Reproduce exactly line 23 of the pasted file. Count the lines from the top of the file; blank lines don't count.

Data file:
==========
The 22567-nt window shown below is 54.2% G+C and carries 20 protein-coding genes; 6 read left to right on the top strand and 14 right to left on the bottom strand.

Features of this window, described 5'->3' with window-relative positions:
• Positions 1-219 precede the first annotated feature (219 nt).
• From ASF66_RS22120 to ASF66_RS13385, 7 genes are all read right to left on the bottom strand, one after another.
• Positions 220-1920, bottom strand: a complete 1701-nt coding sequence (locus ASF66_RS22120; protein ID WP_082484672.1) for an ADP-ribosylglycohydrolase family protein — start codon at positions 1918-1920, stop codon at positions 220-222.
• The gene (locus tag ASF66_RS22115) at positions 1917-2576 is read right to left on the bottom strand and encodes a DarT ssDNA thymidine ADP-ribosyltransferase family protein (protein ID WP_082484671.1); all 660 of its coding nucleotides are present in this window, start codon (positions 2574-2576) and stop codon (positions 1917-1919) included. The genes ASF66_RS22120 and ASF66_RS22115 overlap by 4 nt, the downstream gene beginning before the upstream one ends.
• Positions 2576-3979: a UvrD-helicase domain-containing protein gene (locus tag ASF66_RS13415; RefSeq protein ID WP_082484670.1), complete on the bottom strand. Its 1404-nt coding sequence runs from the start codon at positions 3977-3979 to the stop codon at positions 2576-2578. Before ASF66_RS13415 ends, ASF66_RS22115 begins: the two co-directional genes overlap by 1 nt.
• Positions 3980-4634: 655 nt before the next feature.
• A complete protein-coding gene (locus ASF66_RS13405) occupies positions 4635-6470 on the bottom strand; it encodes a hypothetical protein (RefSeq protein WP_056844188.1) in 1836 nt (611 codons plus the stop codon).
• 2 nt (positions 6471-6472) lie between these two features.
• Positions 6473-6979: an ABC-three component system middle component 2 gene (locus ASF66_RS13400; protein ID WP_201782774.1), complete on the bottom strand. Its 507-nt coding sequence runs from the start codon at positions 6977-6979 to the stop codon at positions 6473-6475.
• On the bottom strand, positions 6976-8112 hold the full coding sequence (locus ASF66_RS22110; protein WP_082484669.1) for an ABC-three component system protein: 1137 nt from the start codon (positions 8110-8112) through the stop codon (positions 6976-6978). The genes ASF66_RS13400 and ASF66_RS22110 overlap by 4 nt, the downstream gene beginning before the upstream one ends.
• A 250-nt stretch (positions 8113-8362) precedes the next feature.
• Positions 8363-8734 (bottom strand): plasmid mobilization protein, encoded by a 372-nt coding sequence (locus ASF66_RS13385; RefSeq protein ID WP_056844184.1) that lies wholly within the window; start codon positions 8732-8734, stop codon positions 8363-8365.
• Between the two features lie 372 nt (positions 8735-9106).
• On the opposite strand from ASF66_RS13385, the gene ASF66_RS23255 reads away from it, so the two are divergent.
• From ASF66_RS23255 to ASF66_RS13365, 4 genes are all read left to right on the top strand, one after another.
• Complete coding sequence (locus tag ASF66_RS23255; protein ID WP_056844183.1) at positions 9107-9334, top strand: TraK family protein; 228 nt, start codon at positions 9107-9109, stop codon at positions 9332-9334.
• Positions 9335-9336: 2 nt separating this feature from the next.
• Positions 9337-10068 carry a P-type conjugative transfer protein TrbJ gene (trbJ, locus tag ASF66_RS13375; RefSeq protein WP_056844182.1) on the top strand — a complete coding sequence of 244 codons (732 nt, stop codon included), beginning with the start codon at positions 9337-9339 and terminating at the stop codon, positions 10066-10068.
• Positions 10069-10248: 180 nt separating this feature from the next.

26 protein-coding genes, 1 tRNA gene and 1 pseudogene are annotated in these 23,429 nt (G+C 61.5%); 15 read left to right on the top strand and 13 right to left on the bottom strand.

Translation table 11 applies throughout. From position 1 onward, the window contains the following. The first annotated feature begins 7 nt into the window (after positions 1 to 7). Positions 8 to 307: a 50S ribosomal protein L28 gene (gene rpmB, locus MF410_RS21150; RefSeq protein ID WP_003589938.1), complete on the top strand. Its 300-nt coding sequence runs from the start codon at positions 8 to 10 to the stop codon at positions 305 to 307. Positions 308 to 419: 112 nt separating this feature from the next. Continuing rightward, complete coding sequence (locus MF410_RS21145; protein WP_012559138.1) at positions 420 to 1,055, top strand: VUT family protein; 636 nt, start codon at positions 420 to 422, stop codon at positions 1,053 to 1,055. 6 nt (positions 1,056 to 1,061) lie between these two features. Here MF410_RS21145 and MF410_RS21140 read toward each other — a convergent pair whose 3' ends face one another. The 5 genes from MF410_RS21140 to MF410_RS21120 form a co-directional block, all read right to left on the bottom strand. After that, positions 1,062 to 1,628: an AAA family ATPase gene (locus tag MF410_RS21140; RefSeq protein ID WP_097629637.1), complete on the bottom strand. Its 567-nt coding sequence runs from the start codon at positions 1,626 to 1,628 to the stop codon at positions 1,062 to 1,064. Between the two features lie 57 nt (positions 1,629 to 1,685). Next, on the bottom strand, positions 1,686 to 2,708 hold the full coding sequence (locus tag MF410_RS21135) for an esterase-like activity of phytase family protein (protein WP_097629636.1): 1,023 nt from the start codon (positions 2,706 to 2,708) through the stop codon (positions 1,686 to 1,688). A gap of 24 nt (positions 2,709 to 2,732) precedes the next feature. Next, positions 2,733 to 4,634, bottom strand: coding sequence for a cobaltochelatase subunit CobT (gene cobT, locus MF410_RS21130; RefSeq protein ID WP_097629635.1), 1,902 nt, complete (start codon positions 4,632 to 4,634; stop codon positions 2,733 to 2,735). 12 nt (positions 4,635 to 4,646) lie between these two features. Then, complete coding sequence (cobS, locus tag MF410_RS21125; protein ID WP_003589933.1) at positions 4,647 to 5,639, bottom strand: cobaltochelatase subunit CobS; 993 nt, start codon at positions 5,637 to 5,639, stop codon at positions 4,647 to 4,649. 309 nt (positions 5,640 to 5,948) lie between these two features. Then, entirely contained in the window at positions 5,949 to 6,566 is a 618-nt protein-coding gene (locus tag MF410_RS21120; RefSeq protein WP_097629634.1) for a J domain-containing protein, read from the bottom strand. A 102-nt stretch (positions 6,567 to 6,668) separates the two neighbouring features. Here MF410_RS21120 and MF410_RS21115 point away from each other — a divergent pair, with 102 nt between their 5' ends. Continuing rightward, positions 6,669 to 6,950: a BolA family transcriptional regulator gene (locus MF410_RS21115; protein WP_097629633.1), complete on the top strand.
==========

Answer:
Translation table 11 applies throughout. From position 1 onward, the window contains the following. The first annotated feature begins 7 nt into the window (after positions 1 to 7). Positions 8 to 307: a 50S ribosomal protein L28 gene (gene rpmB, locus MF410_RS21150; RefSeq protein ID WP_003589938.1), complete on the top strand. Its 300-nt coding sequence runs from the start codon at positions 8 to 10 to the stop codon at positions 305 to 307. Positions 308 to 419: 112 nt separating this feature from the next. Continuing rightward, complete coding sequence (locus MF410_RS21145; protein WP_012559138.1) at positions 420 to 1,055, top strand: VUT family protein; 636 nt, start codon at positions 420 to 422, stop codon at positions 1,053 to 1,055. 6 nt (positions 1,056 to 1,061) lie between these two features. Here MF410_RS21145 and MF410_RS21140 read toward each other — a convergent pair whose 3' ends face one another. The 5 genes from MF410_RS21140 to MF410_RS21120 form a co-directional block, all read right to left on the bottom strand. After that, positions 1,062 to 1,628: an AAA family ATPase gene (locus tag MF410_RS21140; RefSeq protein ID WP_097629637.1), complete on the bottom strand. Its 567-nt coding sequence runs from the start codon at positions 1,626 to 1,628 to the stop codon at positions 1,062 to 1,064. Between the two features lie 57 nt (positions 1,629 to 1,685). Next, on the bottom strand, positions 1,686 to 2,708 hold the full coding sequence (locus tag MF410_RS21135) for an esterase-like activity of phytase family protein (protein WP_097629636.1): 1,023 nt from the start codon (positions 2,706 to 2,708) through the stop codon (positions 1,686 to 1,688). A gap of 24 nt (positions 2,709 to 2,732) precedes the next feature. Next, positions 2,733 to 4,634, bottom strand: coding sequence for a cobaltochelatase subunit CobT (gene cobT, locus MF410_RS21130; RefSeq protein ID WP_097629635.1), 1,902 nt, complete (start codon positions 4,632 to 4,634; stop codon positions 2,733 to 2,735). 12 nt (positions 4,635 to 4,646) lie between these two features. Then, complete coding sequence (cobS, locus tag MF410_RS21125; protein ID WP_003589933.1) at positions 4,647 to 5,639, bottom strand: cobaltochelatase subunit CobS; 993 nt, start codon at positions 5,637 to 5,639, stop codon at positions 4,647 to 4,649. 309 nt (positions 5,640 to 5,948) lie between these two features. Then, entirely contained in the window at positions 5,949 to 6,566 is a 618-nt protein-coding gene (locus tag MF410_RS21120; RefSeq protein WP_097629634.1) for a J domain-containing protein, read from the bottom strand. A 102-nt stretch (positions 6,567 to 6,668) separates the two neighbouring features. Here MF410_RS21120 and MF410_RS21115 point away from each other — a divergent pair, with 102 nt between their 5' ends. Continuing rightward, positions 6,669 to 6,950: a BolA family transcriptional regulator gene (locus MF410_RS21115; protein WP_097629633.1), complete on the top strand.